One first reaction to a “Best of” list toward the end of January 2011 might be confusion: “Why didn’t you write this up at the end of the year like everyone else?” The major reason is that quite a few notable films of the year didn’t become available until recently. I had to take a trip to Chicago to see several of these titles, some of which my colleagues still have yet to see.
Now that The Filmsmith is a publication with voices beyond my own, we decided to each draw up our Top Tens of 2010 and wherever there was crossover, lump those together. Therefore, this is The Filmsmith’s Best of 2010 (individual staff lists will be released tomorrow).
:note: The “R,B,A” designation represents whose list included the film in question. Remington = R, Ben = B, Aaron = A. The list has been ordered according to these marks. All quotes stem from my reviews save for The Social Network. Click the title to read the review.
The American (R, B, A)
“The enigmatic machinist/gun builder/assassin(?) that George Clooney portrays is fascinating for what’s seen and not said. By stripping away pounds of dialogue and the studio format of needing conflict to occur on specific page numbers (this exists), the simple story will leave you pondering for days. Nothing is overblown in this film, from the sound design of popping gunshots to long takes of a picnic in the Italian countryside. In other words, it breathes.”
Exit Through the Gift Shop (R,B,A)
“Exit Through the Gift Shop is not for people requiring a steady diet of pyrotechnics and saturated exposition. But if you’re looking for a documentation of the street art scene with intelligence and nuance to tease your brain, you’ve got to see this. It’s Grade A filmmaking.”
I’m Still Here (B, R)
“Friend and co-hort Ben Creech over at Sic Semper Pellicula says, ‘Knowing now that it was indeed a hoax doesn’t change the fact that we told him that he had the wrong dreams’ (by laughing at him for dreaming of being a rap star). If one calls this a complete hoax, all that is left is the nastiness expressed by cultural commentators – the analysis of which is worth the cost of admission alone.“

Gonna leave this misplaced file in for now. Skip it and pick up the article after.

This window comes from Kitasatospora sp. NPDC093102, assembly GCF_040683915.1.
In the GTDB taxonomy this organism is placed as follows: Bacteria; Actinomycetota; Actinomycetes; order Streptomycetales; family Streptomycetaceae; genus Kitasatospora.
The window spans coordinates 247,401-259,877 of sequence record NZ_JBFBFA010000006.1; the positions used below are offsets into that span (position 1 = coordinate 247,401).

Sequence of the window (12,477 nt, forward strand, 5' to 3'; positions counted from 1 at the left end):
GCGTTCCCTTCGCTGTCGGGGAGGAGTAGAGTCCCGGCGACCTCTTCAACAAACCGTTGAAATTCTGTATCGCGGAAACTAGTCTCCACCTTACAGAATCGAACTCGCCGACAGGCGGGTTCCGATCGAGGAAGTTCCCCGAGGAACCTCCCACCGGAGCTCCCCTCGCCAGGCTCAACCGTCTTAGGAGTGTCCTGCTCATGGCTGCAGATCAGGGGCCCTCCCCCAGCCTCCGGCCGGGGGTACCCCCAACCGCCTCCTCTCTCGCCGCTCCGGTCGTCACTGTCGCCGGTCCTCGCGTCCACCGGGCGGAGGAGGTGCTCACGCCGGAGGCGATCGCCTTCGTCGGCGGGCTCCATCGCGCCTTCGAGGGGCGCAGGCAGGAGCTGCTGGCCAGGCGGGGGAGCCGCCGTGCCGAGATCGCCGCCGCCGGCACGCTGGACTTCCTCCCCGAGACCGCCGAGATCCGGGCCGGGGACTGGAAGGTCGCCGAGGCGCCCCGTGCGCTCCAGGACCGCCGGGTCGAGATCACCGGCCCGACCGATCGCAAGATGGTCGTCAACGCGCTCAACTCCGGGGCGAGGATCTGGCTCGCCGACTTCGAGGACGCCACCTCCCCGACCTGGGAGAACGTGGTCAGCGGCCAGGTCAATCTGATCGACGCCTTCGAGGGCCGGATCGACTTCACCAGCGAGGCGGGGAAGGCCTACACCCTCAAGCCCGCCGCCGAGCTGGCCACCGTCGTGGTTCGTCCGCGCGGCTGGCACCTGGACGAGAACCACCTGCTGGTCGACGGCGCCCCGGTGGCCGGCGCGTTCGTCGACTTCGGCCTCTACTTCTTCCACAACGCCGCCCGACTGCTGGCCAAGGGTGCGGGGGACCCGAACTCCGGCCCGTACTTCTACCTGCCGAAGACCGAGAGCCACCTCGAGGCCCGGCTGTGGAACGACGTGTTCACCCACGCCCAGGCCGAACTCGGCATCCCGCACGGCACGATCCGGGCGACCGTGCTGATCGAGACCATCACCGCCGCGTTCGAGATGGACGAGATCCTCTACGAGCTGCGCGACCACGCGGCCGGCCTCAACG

The Social Network (A, B)
“We follow Jesse Eisenberg on an emotional roller coaster ride that doesn’t become boring or insult our intelligence. The film isn’t trying to be anything more than it is: a story about friendship and betrayal. The Sorkinese-dialogue is fast, furious, and often comical, and when paired with David Fincher’s directing, delivers to a wonderful story.” – Aaron Faulkner
Inception (A, R)
“What I’m struggling to describe is the all-encompassing uniqueness of Inception. The story is fresh, the drama isn’t grounded in clichés, the special effects (especially the practical pieces) are eye-gasm inducers. Inception is an inspiring drama, sci-fi, action, heist film, destined to become a classic.”
Black Swan (A, B)
“Aronofsky has proven himself a master of film techniques that will sucker punch you viscerally/mentally. Just like the surreal horrors of Sara Goldfarb in Requiem for a Dream, Nina’s visions leave you looking for a blankie to hide behind. Aronofsky’s attention to painful details (the process of preparing ballet slippers; sores on Nina’s hands) add a good sting to this contribution to the psychological horror genre.”
The Fighter (A, B)
“The Fighter is a good drama with quality performances, especially from Bale. Sometimes sad, sometimes funny, you’ll be rooting for both guys when the ultimate showdown begins.”